A collaborative research project between Australian and Chinese scientists has shown how soybean can be bred to better tolerate soil salinity.
The researchers, at the University of Adelaide in Australia and the Institute of Crop Sciences in the Chinese Academy of Agricultural Sciences in Beijing, have identified a specific gene in soybean that has great potential for soybean crop improvement.
"Soybean is the fifth largest crop in the world in terms of both crop area planted and amount harvested," says the project's lead, University of Adelaide researcher Associate Professor Matthew Gilliham. "But many commercial crops are sensitive to soil salinity and this can cause major losses to crop yields.
"On top of that, the area of salt-affected agricultural land is rapidly increasing and is predicted to double in the next 35 years. The identification of genes that improve crop salt tolerance will be essential to our efforts to improve global food security."
Professor Lijuan Qiu and Dr Rongxia Guan at the Institute of Crop Sciences pinpointed a candidate salt tolerance gene after examining the genetic sequence of several hundred soybean varieties. Researchers at the ARC Centre of Excellence in Plant Energy Biology at the University of Adelaide's Waite campus then investigated the function of this gene.
"We initially identified the gene by comparing two commercial cultivars," says Professor Qiu. "We were surprised and pleased to see that this gene also conferred salt tolerance in some other commercial cultivars, old domesticated soybean varieties and even wild soybean.
"It appears that this gene was lost when breeding new cultivars of soybean in areas without salinity. This has left many new cultivars susceptible to the rapid increases we are currently seeing in soil salinity around the world."
By identifying the gene, genetic markers can now be used in breeding programs to ensure that salt tolerance can be maintained in future cultivars of soybean that will be grown in areas prone to soil salinity.
"This gene functions in a completely new way from other salt tolerance genes we know about," says Associate Professor Gilliham. "We can now use this information to find similar genes in different crops such as wheat and grapevine, to selectively breed for their enhanced salt tolerance."
This research has received support from the Australian Research Council (ARC) and is a feature article in The Plant Journal.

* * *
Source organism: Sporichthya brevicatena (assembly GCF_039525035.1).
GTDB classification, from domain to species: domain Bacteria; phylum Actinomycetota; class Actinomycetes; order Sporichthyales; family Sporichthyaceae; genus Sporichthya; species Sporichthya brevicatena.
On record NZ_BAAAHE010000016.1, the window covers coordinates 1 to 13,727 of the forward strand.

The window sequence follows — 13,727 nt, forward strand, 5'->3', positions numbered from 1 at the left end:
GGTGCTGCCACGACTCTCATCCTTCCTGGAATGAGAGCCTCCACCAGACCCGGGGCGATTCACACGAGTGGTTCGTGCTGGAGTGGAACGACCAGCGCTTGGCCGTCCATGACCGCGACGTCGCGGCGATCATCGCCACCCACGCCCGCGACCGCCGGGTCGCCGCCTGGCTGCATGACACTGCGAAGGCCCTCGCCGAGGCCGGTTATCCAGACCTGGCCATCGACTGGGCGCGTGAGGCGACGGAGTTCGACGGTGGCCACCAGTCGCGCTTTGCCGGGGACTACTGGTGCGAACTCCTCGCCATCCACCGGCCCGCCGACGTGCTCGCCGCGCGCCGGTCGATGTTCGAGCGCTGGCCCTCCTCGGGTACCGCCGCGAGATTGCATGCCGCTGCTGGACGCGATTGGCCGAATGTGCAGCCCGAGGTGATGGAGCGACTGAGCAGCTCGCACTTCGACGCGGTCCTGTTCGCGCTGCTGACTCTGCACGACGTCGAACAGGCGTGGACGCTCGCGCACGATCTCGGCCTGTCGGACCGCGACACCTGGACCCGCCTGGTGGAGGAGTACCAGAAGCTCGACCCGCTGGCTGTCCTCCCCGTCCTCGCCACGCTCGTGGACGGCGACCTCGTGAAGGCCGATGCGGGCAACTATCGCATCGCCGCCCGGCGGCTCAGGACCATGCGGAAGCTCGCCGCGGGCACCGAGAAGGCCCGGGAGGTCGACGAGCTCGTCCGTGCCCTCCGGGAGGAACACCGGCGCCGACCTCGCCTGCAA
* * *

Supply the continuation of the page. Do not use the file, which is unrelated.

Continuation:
Dr. Matthew Gilliham | EurekAlert!
A Map of the Cell’s Power Station
18.08.2017 | Albert-Ludwigs-Universität Freiburg im Breisgau
On the way to developing a new active ingredient against chronic infections
18.08.2017 | Deutsches Zentrum für Infektionsforschung
Whether you call it effervescent, fizzy, or sparkling, carbonated water is making a comeback as a beverage. Aside from quenching thirst, researchers at the University of Illinois at Urbana-Champaign have discovered a new use for these "bubbly" concoctions that will have major impact on the manufacturer of the world's thinnest, flattest, and one most useful materials -- graphene.
As graphene's popularity grows as an advanced "wonder" material, the speed and quality at which it can be manufactured will be paramount. With that in mind,...
Physicists at the University of Bonn have managed to create optical hollows and more complex patterns into which the light of a Bose-Einstein condensate flows. The creation of such highly low-loss structures for light is a prerequisite for complex light circuits, such as for quantum information processing for a new generation of computers. The researchers are now presenting their results in the journal Nature Photonics.
Light particles (photons) occur as tiny, indivisible portions. Many thousands of these light portions can be merged to form a single super-photon if they are...
For the first time, scientists have shown that circular RNA is linked to brain function. When a RNA molecule called Cdr1as was deleted from the genome of mice, the animals had problems filtering out unnecessary information – like patients suffering from neuropsychiatric disorders.
While hundreds of circular RNAs (circRNAs) are abundant in mammalian brains, one big question has remained unanswered: What are they actually good for? In the...
An experimental small satellite has successfully collected and delivered data on a key measurement for predicting changes in Earth's climate.
The Radiometer Assessment using Vertically Aligned Nanotubes (RAVAN) CubeSat was launched into low-Earth orbit on Nov. 11, 2016, in order to test new...
A study led by scientists of the Max Planck Institute for the Structure and Dynamics of Matter (MPSD) at the Center for Free-Electron Laser Science in Hamburg presents evidence of the coexistence of superconductivity and “charge-density-waves” in compounds of the poorly-studied family of bismuthates. This observation opens up new perspectives for a deeper understanding of the phenomenon of high-temperature superconductivity, a topic which is at the core of condensed matter research since more than 30 years. The paper by Nicoletti et al has been published in the PNAS.
Since the beginning of the 20th century, superconductivity had been observed in some metals at temperatures only a few degrees above the absolute zero (minus...
16.08.2017 | Event News
04.08.2017 | Event News
26.07.2017 | Event News
18.08.2017 | Life Sciences
18.08.2017 | Physics and Astronomy
18.08.2017 | Materials Sciences